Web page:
Publication: Fortnight in Review Volume: 8 Issue: 10

On May 14, only a day after Russia and the United States announced their potentially historic agreement on the strategic arms reduction accord, foreign ministers from Russia and NATO countries meeting in Iceland said that they had clinched a cooperation agreement of equal magnitude. In a development that NATO Secretary General Lord Robertson described as the “funeral of the Cold War,” Russia and the Western alliance agreed to create a new council on which Moscow will sit as an equal with NATO member countries. Although the new council’s agenda will be limited, and the alliance has taken steps to ensure that it maintains full control over core NATO functions, creation of the NATO-Russia Council (as the new body will apparently be called) could mark the end of some fifty years of confrontation between Russia and the West. It is also in many ways a crowning achievement for Russian President Vladimir Putin, who has pushed a policy of rapprochement with the West that has had as one of its ultimate goals Russia’s integration into Western military structures.

Together with the strategic arms cut agreement, the developments in Reykjavik appeared to provide further assurances that the May 23-26 summit meeting in Moscow and St. Petersburg between Putin and U.S. President George W. Bush will be a successful one. Irritants remain in relations between the two countries–not least over a lingering Russian-U.S. trade dispute and Moscow’s continuing nuclear and defense cooperation with Iran–but the strategic arms agreement and the NATO-Russia cooperation accord were the biggest issues on the summit agenda. Together they hold the potential to redraw Europe’s post-Cold War security landscape and to further Washington’s coordination of an international war against terrorism. Creation of the new NATO-Russia Council is to be formalized at a summit meeting scheduled for May 28 outside of Rome. Moscow had sought the special summit, which will be attended by Putin, Bush and other Western leaders, to symbolize the consummation of Russia’s special relationship with the alliance.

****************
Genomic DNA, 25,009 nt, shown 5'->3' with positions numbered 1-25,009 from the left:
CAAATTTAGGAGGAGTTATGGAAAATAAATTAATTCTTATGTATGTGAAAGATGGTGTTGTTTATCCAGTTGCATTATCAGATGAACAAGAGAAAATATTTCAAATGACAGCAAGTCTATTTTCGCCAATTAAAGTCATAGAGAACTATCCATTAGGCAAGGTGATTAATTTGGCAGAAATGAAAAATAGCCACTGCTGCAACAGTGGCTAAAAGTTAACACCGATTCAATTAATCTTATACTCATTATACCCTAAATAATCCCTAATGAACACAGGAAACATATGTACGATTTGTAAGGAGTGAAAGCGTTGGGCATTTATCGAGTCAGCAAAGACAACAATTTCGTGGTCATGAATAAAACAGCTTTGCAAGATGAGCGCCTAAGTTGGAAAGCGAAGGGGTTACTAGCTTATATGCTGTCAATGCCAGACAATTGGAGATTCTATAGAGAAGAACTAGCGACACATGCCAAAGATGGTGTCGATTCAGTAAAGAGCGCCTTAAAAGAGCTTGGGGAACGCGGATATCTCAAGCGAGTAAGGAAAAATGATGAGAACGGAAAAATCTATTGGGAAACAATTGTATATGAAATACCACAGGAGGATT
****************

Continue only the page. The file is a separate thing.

Despite the brouhaha that surrounded the May 14 announcement in Reykjavik, the Western alliance appears in fact to be looking at the new NATO-Russia Council more as a sort of confidence-building measure than as an institutional end in itself. That is, the formal mandate of the new council has been deliberately circumscribed to help ensure that its functioning corresponds to Russia’s own readiness to cooperate productively with NATO. Should Moscow prove to be a reliable and constructive partner, practical cooperation will increase over time. Should Russia and the alliance fail to find common ground, on the other hand, then Moscow’s voice in the alliance would be muted, and the new council would actually function in a fashion little different from the currently existing NATO-Russian cooperation agency, the 1997 Permanent Joint Council. Although this sort of arrangement appears to a good deal less than what Moscow wanted from NATO, the new council should nonetheless provide the Kremlin with ammunition in the domestic battle that has developed in Russia over what critics charge has been Putin’s overly enthusiastic embrace of the United States and the West.